Scaling Empathy – A sample job story for a B2B email prospecting product
- Apr 29, 2016
- By Ashwin
- In Be a better SDR
- Share on
As your company grows, the distance between the founders and their customers grow — Specialists take over the frontlines of customer smooching. Remember that most of us start companies because we have strong opinions about certain problems & hence the empathy towards the customers who face them.
Scaling empathy is hard. Hard it is, as it is exactly the time when you are marshalling the troops that landed, to go expand aggressively.
Empathy in Product development & a poem to draw from
We anticipated this very early in PipeCandy and decided that we would make ‘empathy’ an ingredient in the briefs that we give our developers. They need to ‘feel’ the customers’ context, the pain, the anxiety and the nervousness. Easier said than done.
I come from haunts of coot and hern,
I make a sudden sally
And sparkle out among the fern,
To bicker down a valley.
writes Alfred Lord Tennyson when describing the journey of the brook as it starts as a spring and joins a brimming river (and metaphorically capturing the journey of life).
Empathy during product development comes only through such elaborate treatment of a customer’s context as though you are going to write a poem about her. You need to accentuate and embellish the mundane to make the developers nod with a lilt in their head when they read your product requirements.
What’s a poem’s equivalent for writing product requirements?
User Stories vs. Job Stories
We tried user stories for a brief while. Here’s one sample.
“As a sales rep, I want to be able to add a new prospect to an existing list, through a form”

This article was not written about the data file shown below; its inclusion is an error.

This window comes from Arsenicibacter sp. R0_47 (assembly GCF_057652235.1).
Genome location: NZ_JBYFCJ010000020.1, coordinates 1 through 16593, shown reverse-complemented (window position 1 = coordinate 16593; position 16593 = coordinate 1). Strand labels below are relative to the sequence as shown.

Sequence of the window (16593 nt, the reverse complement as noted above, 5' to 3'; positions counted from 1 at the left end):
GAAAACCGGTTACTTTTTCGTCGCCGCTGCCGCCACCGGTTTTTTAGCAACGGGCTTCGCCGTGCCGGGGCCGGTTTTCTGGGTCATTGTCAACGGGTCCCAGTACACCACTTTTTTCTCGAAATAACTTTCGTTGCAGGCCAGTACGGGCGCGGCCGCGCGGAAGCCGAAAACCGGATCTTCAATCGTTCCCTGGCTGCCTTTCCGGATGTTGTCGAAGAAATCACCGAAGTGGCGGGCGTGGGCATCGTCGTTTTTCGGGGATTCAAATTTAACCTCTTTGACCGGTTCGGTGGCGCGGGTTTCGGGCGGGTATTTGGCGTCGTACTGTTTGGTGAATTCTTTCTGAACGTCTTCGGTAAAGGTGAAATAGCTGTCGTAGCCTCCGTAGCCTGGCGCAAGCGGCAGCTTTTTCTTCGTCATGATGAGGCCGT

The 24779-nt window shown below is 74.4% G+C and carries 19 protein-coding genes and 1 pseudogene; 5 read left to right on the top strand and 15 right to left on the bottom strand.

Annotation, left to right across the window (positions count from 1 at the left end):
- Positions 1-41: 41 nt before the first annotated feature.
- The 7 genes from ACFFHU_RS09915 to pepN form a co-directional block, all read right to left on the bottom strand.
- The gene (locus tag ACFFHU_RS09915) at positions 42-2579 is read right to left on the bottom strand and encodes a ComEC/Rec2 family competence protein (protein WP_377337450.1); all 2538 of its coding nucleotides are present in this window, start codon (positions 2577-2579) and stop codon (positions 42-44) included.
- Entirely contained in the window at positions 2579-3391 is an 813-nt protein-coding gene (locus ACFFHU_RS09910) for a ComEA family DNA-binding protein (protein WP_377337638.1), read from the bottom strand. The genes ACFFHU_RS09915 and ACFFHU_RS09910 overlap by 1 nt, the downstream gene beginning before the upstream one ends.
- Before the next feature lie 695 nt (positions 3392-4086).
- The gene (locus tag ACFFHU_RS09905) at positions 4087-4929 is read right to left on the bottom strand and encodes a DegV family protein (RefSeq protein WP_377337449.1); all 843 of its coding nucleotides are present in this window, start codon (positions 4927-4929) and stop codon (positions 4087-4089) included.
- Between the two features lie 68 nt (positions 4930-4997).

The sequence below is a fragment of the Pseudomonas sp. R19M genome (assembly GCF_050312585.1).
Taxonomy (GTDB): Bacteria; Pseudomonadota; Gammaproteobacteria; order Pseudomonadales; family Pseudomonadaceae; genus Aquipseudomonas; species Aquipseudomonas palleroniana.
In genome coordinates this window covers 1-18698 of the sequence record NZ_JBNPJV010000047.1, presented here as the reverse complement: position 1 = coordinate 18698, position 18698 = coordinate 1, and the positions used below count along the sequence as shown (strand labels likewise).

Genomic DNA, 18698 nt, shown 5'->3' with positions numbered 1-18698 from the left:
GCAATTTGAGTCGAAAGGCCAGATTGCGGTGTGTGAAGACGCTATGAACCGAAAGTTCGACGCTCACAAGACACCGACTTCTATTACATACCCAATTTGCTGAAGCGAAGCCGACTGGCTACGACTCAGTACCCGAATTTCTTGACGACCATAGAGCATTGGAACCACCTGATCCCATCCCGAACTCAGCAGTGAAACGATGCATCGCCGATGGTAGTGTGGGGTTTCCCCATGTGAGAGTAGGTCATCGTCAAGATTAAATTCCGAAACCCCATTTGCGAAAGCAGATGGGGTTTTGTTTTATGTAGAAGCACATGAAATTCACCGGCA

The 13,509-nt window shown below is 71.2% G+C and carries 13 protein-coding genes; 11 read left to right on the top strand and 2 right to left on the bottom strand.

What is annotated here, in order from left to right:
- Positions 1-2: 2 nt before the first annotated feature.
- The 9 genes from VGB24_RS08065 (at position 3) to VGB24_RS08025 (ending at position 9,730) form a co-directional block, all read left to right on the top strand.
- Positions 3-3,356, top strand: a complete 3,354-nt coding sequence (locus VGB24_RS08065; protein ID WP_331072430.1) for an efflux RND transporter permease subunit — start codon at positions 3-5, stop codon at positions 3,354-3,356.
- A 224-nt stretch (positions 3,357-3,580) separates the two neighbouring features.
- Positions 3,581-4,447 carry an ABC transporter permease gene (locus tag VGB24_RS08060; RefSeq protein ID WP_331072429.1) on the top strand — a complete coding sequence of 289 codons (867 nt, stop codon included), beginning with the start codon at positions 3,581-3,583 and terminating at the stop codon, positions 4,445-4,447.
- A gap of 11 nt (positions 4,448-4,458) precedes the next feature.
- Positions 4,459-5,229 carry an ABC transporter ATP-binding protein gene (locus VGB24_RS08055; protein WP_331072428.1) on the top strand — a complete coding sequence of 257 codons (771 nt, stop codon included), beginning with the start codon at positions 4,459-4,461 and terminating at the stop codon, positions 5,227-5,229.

Where’s empathy here? The user story is structured in such a way — not that the story has to be written this way but in its diminutive form this is what it would turn out to be — makes for an endearing, easy and quick read but does not serve its purpose.
I am personally very enamoured by the concept of ‘Jobs To Be Done’. First promulgated by Clayton Christensen, JBTD pins the focus on the job for which the customer is hiring our product. The focus is ‘the job’ first and ‘the person’ next.
A sample job story – Written for our B2B email prospecting product
When I’m in a hurry to send email campaigns and as I go about it, I realise that I have not added a prospect I should include in the list
I want to be able to quickly add that prospect to that list (without having to leave the page & go elsewhere to do this)
so that I go about sending my campaign with very minimal slowing down even in cases where I need to make last minute changes to my list.
Now, consider the context. The sales rep in a small business is not doing email campaigns all day. She has other things to take care of. Sending email campaigns is a chore. Ideally it should happen automatically. While we are working on it, every feature we build should make our users become better at sending campaigns (or even better, forget about tending to campaigns).
But for now, how can we make life simpler for her? On one hand, she has to catch up with follow-ups. She needs to do her demos. She needs to send a presentation to a warm prospect. Email Campaigns need 30 minutes of her time (or more) and she needs to squeeze out that time from competing priorities. She needs help.
Will you make her go to one more screen just to add a prospect? Will you make her chew nails as the page loads for eternity? Will you make her break the flow by refreshing the page and confuse her for a few seconds. Will you stress her out?
Or, would you rather allow her to add a prospect from where she is and without having to refresh any page or move anywhere else?
Baking empathy into our product development process
If you ask all these questions to the developer, obviously he will choose the latter. The way you help a developer feel this empathy is by not asking all these questions but embellish and accentuate the context while describing the job of our customer.
The “when” part of the job story gives adequate space for this accentuation and embellishment of context. It acts as a reservoir of empathy, enacting the situation as it unravels in the minds of the customer as she sits down to run a campaign.
A user story, rethought as a job story allows for elaborate context setting. With that comes empathy. Empathy that flows much like the brook and brims like a river as the product reaches the hands of your customer.